Oh to be a fly on the wall as United Auto Workers (UAW ) union chiefs gather in Detroit this week to confirm a new leader.

The key issue will likely be rolling back, or at least putting a limit on extending, the many concessions made during the last few years, a period in which automakers closed plants, the credit crunch-induced recession bit and General Motors and Chrysler were forced through government-supervised bankruptcy.

Signs are that some of the rank and file think the UAW gave away too much hard-won territory – new hire wages halved, current and retired worker medical benefits cut, retiree pensions cut, and so it went.

While Ford negotiations veteran Bob King, 63, was endorsed as president by union heads last year, he now faces a rare, last-minute challenge from a dissident candidate, Gary Walkowicz, who works for Ford in Michigan, and was among the local leaders who organised to defeat a round of concessions that King had negotiated with that automaker last year.

King estimated recently the average UAW worker had given back pay and benefits worth between US$7,000 and $30,000 over the past decade.

A Reuters report today (Monday 14 June 2010) noted the vote was seen as a rebuke to UAW leadership after five years of near-constant concessions as well as a sign of the simmering tensions within the battered union. The Walkowicz attempt is almost certain to fail, though, because union delegates gathering in Detroit tend to be strongly aligned with head office views.

“You have a lot of anger. You have a lot of apprehension. You have a lot of uncertainty among union members,” labour expert and University of California professor Harley Shaiken told the news agency. “But how could you have anything else given what everyone has gone through and is going through?”

King is expected to be voted in as UAW president on Wednesday and to face immediate calls to win back some lost ground contract negotiations next year. Those will centre on Ford, the only US automaker to have avoided bankruptcy, which has already remarked tartly on not getting the same labour cost concessions from the UAW because it had the temerity to stay in business on its own account. Being on the wall during those 2011 talks would also be entertaining.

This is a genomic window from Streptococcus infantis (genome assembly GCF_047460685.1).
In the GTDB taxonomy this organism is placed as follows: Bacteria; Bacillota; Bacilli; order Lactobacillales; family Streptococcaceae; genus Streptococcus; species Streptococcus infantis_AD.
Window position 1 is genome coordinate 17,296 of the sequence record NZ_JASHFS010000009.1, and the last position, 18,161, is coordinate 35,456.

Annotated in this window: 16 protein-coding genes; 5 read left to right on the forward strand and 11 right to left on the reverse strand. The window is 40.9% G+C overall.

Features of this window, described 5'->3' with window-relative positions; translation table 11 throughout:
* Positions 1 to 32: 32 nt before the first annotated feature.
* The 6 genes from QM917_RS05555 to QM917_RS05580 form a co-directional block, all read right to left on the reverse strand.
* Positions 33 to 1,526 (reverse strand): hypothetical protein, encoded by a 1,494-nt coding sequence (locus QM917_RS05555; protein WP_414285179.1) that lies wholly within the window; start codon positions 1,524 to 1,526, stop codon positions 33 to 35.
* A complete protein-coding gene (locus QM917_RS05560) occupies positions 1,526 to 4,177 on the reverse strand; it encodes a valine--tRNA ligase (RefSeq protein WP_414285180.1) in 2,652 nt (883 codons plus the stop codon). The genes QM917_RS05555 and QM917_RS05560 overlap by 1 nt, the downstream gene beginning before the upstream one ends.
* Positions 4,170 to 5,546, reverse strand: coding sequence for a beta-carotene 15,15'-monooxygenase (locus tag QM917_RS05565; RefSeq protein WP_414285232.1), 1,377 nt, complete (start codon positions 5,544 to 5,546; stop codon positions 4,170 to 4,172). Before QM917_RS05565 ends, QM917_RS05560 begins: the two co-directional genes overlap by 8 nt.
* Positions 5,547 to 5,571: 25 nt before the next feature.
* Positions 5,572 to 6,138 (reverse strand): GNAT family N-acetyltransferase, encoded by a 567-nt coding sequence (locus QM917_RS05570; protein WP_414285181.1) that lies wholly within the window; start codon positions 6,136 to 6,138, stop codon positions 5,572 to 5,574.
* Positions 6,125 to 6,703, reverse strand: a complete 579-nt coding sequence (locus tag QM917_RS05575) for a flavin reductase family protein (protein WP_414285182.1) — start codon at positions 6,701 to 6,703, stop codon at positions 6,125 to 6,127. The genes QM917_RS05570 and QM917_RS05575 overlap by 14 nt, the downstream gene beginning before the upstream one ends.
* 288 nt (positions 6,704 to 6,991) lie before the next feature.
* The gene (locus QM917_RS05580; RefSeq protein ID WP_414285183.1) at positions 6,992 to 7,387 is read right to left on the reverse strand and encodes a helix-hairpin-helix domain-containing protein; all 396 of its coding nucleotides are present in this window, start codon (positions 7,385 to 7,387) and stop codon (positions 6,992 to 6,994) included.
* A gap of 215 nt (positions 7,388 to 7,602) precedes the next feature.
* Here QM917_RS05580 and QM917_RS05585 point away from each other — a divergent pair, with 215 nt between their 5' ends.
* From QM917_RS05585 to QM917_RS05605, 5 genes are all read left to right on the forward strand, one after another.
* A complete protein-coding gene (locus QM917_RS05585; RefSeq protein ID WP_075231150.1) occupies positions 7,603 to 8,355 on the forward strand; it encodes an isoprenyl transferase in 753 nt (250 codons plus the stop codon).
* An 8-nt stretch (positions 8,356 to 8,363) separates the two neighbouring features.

Outgoing UAW chief Ron Gettelfinger departs after eight years in the hot seat and over 45 years in the union and is the man the history books will record as moving retiree healthcare from the automakers to union-run trust funds and for presiding over said funds’ acquisition of 55% and 17.5% stakes in the ‘new’ Chrysler and GM respectively. Hence a greater than usual union interest in the expected forthcoming GM public offering when the money men and government decree the time is right.

Assuming King is elected, he takes over all that additional heavy responsibility – including dealing with loyal retirees don’t like having the pension/medicare goalposts moved after a deal was agreed and can be pretty vocal about it – as well as the first new round of UAW v US automakers since the bankruptcy restructurings.

Workers will want something back from the concession pot, automakers will want still more cost cuts to compete with the non-union, foreign owned plants down south and there’s always the more distant threat of capacious Chinese and Indian plant, using cheaper labour, offering to build cars for consumers that mostly don’t care where their wheels come from, as long as the price is right.

All this comes against a backdrop typified by, for example, a huge chunk of the city of Flint, Michigan, where a once thriving operation made parts and cars primarily for Buick. Today, having starred some years ago in the Michael Moore movie ‘Roger and Me’, it’s a mostly-cleared demolition site, though some acres are now being turned into a ‘business park’ or similar. The other day I was looking up a new property development and a Google Earth user placemark informed me it was yet another former automaking plant. A GM one in Ohio. And there’s lots more, and not just GM’s.

No wonder UAW membership peaked at near 1.5m in 1979, but had fallen to about 732,000 when Gettelfinger was nominated in late 2001 to lead the union. By 2009, membership had dropped below 400,000 workers and is no longer exclusively for motor industry people.

Head the UAW? It’ll take a brave man…